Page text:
UCLA still has not learned that messaging is everything in this day and age, and careful review is in order before hitting the publish button. The messaging now is being taken as the players having fun with no attention to safety.

The behavior is not without precedent. There are lighted signs as you enter UCLA’s campus that there is a mask mandate regardless of vaccination status. Yet some of the school’s most senior athletic department officials routinely shun the rule, as well as at the Rose Bowl stadium, which also has a mask mandate.

Doeren Out Of Line

Clearly the North Carolina State contingency was upset. Thousands of fans spent their money to travel cross country for their first ever appearance in San Diego’s bowl game. It is about more than ticket refunds. It is the time, effort, and general expense that comes with that kind of commitment.

But the message from the Wolfpack, officially, and unofficially, went from disappointment to nonsense pretty quickly. NC State wide receiver Thayer Thomas alleged that UCLA players took a vote and opted not to play. There was zero evidence of this. Yet it gained steam and NC State let it roll, despite refutation from UCLA.

 

Wolfpack head coach Dave Doeren went in a different direction. In an interview at the team hotel, he claimed UCLA left NC State in the dark about the Covid issues.

“Felt lied to, to be honest,” Doeren said. “We felt like UCLA probably knew something was going on with their team and didn’t tell anyone on our side. We had no clue they were up against that. I don’t think it was very well handled from their university,” Doeren said. “Our team has done everything right. We’re 100% vaccinated … we were prepared to play this game. Our opponent wasn’t apparently.”

Doeren is a likeable guy. We have spoken to him on multiple occasions. Maybe it was just the emotions of the moment speaking. Because frankly, how could you not know what UCLA was dealing with? Every publication that covers the Bruins has been writing about it for a week. It has been everywhere. This publication got blasted on social media last week for suggesting the game might be precarious. If Doeren is serious that he did not know, then he needs to have a sit down with his advance staff. The homework was there for the doing. We suggest starting by adding this publication to his regular reading for such guidance. We have lots of ads, but no subscription fee. The only way to have not known was to not have been paying attention.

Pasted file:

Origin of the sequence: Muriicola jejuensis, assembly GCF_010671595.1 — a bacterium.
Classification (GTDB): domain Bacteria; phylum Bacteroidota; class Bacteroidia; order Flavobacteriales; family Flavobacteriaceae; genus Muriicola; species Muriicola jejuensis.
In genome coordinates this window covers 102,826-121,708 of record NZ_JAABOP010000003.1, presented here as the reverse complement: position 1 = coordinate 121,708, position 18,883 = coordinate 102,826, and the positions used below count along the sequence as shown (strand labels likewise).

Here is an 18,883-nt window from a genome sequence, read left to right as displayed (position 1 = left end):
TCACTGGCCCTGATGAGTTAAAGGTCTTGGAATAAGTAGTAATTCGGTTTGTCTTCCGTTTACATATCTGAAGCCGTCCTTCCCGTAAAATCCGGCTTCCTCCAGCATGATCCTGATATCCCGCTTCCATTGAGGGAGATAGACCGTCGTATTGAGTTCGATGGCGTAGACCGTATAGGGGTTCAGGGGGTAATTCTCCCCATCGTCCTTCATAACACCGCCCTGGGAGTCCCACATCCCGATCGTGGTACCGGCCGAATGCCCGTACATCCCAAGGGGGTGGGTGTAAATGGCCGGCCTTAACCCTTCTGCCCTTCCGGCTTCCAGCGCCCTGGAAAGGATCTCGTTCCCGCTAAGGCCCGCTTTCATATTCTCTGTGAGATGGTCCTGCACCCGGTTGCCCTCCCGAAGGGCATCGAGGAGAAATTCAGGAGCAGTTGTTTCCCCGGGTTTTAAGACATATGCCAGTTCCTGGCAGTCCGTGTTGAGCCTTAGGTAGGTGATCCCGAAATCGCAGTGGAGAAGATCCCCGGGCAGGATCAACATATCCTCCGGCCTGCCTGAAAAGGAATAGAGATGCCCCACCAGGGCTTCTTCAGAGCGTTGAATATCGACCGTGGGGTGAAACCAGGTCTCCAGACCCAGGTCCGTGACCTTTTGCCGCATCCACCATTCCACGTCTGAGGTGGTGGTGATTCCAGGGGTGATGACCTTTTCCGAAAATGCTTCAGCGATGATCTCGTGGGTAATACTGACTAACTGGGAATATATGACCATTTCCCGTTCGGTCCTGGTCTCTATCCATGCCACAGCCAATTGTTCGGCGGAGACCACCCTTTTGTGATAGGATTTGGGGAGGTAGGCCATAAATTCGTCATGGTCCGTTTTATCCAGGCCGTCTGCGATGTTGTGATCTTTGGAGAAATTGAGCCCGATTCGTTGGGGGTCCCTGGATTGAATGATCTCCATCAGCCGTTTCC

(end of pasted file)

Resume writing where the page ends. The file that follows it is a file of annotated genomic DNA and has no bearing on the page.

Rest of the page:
The Fallout

It is unclear at this point if UCLA will get its $3.2 million that is the payout for each Holiday Bowl team. A bowl representative said it is going to take some time to sort through. Per Pac-12 policy, UCLA get would get a majority share of the money before the rest goes into the post season pot to distribute across all conference teams. For an athletic department that has been in financial red for three years now, the money is not insignificant. The game, by its rules, is a no contest and not a forfeit after UCLA withdrew for Covid reasons. NC State is claiming a 10th victory. The NCAA will not be acknowledging it. The bowl committee delivered the championship trophy to NC State Wednesday.

The Holiday Bowl also takes a big hit. This is the second year in a row that the game has been cancelled. For a city that thrives on the tourism dollars, this is painful. The game averages just over 51,000 over the last decade in attendance. A bowl spokesperson told Ben Bolch of the LA Times earlier this week, that this was expected to be one of the lowest attended Holiday Bowls in history, with an estimated 32,000 in ticket sales. The spokesperson told Bolch that Covid, a week of poor weather, and a team travelling from the other side of the country were what was holding down ticket sales.

If that last point matters, the team travelling from the other coast, is an issue, then one has to suspect the bowl needs to drop its alliance with the ACC, since the acronym stands for Atlantic Coast Conference…and they really do come from out there.

So, the UCLA season ends with a thud. The coming days and weeks will be spent looking at which players are coming back, and which are leaving early. There will be the constant following of Dorian Thompson-Robinson’s own version of social media whack-a-mole as fans try to read the tea leaves on his future. There is another signing day ahead with little to offer in terms of elite talent. And there is the 24/7 watch that is the transfer portal.

Last Word will be taking an in-depth look at the team and its future in the days to come.